EXETER & TOURING
THE NORTHCOTT THEATRE – TILL 3 NOVEMBER
SALAD DAYS by Dorothy Reynolds & Julian Slade
RUNNING TIME – 2 hours 20 minutes – 1 interval
Northcott Box Office – 01392 726363
REVIEW – CORMAC RICHARDS – 30 OCTOBER 2018
If there has been a sillier musical ever written I would be surprised. Just when you have coped with a piano which makes people dance when played, a fashion house called ‘Gusset Creations’ and a mute mime artist you get a space ship landing complete with alien. ‘Salad Days’ is bonkers.
First performed in 1954 it provided a very light-hearted entertainment for the post-war theatre-goers. Famously, it was this show which determined the future career of Sir Cameron Mackintosh and is now revived by the production company Regan de Wynter Williams, responsible for the incredible All Male Gilbert and Sullivan productions – their imprint is firmly to be seen here.
It’s hardly worth trying to explain the plot. As has been mentioned, it is bizarre, but packed with eccentric and colourful characters all accompanied by a very catchy score. The production fairly bowls along with little time to think about the daftness and that is one of the main reasons why it is such fun. Attention to comic timing and ‘business’ means there is always something to make you smile – and I found myself with a grin on my face throughout, interrupted only by hearty chuckles.
The simple set of a bandstand in a park which carried the musical director with his grand piano was set on a sunburst flooring of yellow and green stripes. Now, I know that touring sets get a bit battered from movement and use, but the condition of the flooring was pretty awful – the colours pitted with scuff marks which must surely be erasable. It looked tatty – unlike the rest of the production. A surprise I must say. Other than this the designs were excellent.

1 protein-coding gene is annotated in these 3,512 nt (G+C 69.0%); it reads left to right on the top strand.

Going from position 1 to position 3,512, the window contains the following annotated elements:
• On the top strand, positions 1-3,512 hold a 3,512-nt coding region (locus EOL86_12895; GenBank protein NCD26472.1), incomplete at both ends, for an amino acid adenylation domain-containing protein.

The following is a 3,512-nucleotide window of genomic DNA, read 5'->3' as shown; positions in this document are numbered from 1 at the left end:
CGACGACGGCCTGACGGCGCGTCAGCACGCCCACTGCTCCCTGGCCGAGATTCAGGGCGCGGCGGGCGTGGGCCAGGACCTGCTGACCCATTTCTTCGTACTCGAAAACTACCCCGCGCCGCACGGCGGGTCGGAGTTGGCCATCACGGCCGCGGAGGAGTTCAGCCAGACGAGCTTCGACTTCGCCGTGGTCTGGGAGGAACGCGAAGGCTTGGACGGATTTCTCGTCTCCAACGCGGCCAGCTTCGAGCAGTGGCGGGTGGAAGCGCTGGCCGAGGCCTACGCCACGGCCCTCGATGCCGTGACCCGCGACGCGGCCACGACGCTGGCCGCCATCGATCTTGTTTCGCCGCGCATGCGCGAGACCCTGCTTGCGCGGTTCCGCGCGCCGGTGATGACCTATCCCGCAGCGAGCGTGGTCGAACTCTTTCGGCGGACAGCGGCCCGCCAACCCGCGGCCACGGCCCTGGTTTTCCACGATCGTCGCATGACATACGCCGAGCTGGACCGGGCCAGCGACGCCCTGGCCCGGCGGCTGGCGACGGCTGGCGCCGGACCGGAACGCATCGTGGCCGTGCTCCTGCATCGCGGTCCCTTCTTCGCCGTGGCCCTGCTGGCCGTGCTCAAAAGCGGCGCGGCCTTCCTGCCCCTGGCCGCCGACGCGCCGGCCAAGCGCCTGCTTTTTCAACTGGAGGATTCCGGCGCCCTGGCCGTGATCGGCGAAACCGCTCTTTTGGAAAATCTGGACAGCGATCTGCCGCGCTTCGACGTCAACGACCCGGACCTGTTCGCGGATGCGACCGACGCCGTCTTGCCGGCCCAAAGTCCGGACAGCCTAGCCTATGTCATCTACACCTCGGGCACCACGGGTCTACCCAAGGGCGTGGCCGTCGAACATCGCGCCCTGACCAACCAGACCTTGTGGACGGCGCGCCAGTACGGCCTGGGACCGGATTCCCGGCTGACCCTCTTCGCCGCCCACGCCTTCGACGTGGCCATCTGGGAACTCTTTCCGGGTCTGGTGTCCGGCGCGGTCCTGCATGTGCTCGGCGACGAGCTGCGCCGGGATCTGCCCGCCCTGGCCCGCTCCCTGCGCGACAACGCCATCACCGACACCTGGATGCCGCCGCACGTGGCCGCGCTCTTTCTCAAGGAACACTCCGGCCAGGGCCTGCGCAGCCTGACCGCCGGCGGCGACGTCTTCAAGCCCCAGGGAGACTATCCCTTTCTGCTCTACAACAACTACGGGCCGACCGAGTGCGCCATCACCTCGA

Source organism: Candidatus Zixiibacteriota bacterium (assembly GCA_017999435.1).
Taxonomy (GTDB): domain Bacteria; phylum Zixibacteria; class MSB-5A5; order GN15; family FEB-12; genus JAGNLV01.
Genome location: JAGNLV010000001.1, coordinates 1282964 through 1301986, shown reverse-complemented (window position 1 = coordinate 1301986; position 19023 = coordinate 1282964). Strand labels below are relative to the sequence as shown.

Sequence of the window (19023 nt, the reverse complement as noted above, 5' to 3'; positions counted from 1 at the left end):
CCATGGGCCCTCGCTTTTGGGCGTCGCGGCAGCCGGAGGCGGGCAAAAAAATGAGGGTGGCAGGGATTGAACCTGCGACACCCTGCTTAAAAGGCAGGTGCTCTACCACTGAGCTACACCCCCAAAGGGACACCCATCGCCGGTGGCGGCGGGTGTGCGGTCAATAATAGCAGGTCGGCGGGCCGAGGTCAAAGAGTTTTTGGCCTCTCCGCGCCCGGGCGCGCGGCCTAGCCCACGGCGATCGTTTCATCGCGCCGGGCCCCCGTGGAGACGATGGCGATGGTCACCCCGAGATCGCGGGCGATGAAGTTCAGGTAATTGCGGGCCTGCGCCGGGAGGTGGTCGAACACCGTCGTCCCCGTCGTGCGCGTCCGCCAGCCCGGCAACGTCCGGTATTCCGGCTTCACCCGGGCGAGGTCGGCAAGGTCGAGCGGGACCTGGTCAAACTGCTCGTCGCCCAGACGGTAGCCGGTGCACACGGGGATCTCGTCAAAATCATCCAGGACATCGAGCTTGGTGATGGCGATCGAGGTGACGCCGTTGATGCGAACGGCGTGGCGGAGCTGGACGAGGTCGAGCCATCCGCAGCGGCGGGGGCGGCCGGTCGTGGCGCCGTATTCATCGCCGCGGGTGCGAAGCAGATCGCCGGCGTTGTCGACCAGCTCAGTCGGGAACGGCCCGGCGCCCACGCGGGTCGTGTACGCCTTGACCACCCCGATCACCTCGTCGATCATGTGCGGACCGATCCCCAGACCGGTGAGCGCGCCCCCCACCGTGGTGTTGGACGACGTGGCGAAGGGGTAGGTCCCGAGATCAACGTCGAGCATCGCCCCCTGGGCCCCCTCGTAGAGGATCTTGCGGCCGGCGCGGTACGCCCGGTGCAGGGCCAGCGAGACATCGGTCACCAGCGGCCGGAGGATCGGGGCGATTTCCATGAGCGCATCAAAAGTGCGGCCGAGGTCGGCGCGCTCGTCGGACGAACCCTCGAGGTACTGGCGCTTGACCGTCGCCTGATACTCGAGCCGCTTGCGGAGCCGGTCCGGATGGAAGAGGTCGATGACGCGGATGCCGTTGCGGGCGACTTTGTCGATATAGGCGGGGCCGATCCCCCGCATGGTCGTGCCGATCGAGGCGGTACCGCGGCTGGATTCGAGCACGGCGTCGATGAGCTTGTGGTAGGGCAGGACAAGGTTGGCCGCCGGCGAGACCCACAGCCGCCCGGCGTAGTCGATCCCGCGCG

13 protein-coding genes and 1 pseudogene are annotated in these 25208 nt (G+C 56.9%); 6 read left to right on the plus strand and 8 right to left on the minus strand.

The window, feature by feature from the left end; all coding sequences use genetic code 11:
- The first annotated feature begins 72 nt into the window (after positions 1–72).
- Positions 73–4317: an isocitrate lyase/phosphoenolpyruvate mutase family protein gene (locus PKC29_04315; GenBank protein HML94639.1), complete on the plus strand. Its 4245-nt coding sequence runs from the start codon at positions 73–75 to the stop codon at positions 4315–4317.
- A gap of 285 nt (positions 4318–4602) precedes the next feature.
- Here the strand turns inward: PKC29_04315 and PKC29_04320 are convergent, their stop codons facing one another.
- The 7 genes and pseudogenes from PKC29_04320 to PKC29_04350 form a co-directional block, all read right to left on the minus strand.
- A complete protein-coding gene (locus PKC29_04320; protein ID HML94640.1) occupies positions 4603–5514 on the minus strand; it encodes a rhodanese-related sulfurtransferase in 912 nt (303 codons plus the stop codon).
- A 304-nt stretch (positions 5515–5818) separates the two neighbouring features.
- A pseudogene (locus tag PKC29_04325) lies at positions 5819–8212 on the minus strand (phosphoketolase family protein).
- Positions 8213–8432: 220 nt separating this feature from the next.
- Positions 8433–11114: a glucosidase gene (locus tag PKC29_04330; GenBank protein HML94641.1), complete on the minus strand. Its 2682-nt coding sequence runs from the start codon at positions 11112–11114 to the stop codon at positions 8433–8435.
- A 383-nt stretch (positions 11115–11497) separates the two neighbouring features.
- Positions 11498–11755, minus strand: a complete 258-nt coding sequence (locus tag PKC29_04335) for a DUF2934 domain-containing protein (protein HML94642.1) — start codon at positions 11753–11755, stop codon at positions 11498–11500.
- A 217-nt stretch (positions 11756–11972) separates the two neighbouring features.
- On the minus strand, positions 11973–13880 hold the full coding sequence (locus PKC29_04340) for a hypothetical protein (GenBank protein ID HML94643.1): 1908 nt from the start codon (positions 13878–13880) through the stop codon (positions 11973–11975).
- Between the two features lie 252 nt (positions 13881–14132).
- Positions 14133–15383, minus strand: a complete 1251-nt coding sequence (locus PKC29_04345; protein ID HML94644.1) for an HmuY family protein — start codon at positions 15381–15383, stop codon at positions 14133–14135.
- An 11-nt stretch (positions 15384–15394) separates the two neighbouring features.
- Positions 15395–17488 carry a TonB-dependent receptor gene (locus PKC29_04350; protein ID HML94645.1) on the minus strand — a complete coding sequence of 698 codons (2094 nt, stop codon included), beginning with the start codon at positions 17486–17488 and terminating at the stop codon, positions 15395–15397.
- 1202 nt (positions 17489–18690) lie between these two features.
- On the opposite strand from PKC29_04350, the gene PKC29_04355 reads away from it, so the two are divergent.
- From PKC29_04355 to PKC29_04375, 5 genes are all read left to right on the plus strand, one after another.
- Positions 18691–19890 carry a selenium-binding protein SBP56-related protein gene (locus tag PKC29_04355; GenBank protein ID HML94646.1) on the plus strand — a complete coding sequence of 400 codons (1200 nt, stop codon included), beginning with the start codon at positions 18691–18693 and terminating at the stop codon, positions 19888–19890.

The pianist was joined by a double bass and percussion and they provided seamless music throughout.
As the main protagonists Timothy and Jane, Mark Anderson and Jessica Croll are bang on. They approach their roles with skill and panache and without an ounce of self-consciousness and their singing is very easy on the ear. Wendi Peters is a splendid matriarch and her cameo as Aunt Prue is hilarious. James Gulliford (Nigel) and Francesca Pim (Fiona) also don’t hold back on creating very recognisable (if 2 dimensional) characters – they are likeable and silly by turns. The character of Troppo, the mute who looks after the magic piano, Minnie, has irritated me in the past, but Callum Evans manages to gather the affection of the audience and uses his gymnastic skills to very good use. Nathan Elwick is excellent as the policeman, Boot, and his goofy grin and long legs are well employed. A very funny rendition of ‘Sand in My Eyes’ by Maeve Byrne almost brings the house down. There is great work too from Valerie Cutko, Jon Osbaldeston, Jay Worthy, Lewis McBean (a wonderfully camp fashionista amongst other roles) and Ashlee Young – it’s a very strong company and way down the list is the very talented Bradley Judge who I last saw giving an outstanding performance in ‘Pippin’ at the Southwark Playhouse in the summer.
Director Bryan Hodgson has picked up a dusty show and reinvigorated it and with the excellent choreography of Joanne McShane, created a production of great charm, fun and quality. The show is slick and well crafted and the performers serve writers and production team well – their tongues firmly planted in cheeks.
A happy and entertaining piece of nonsense which hits the spot perfectly.
LADY RAEBURN, AUNT PRUE – WENDI PETERS
TIMOTHY – MARK ANDERSON
JANE – JESSICA CROLL
TRAMP – DAN SMITH
NIGEL – JAMES GULLIFORD
FIONA – FRANCESCA PIM
ROWENA – MEGAN ARMSTRONG
TIMOTHY’S MOTHER – VALERIE CUTKO
TIMOTHY’S FATHER, CLAM, WILLIAMS – JON OBALDESTON
INSPECTOR, MANAGER, ZED – JAY WORTHY
ASPHYXIA, ELECTRODE – MAEVE BYRNE
BOOT – NATHAN ELWICK
AMBROSE, FOSDYKE, TOM – LEWIS MCBEAN
TROPPO – CALLUM EVANS
MARGUERITE – ASHLEE YOUNG
SWING – VICTORIA NICOL, BRADLEY JUDGE
DAN SMITH, ANDREW RICHARDS, JOE PICKERING
DIRECTOR – BRYAN HODGSON
CHOREOGRAPHER – JOANNE MCSHANE
DESIGNER – MIKE LEES
LIGHTING DESIGN – TIM DEILING
SOUND DESIGN – TONY GAYLE AUDIO
PHOTO CREDIT – MARK SENIOR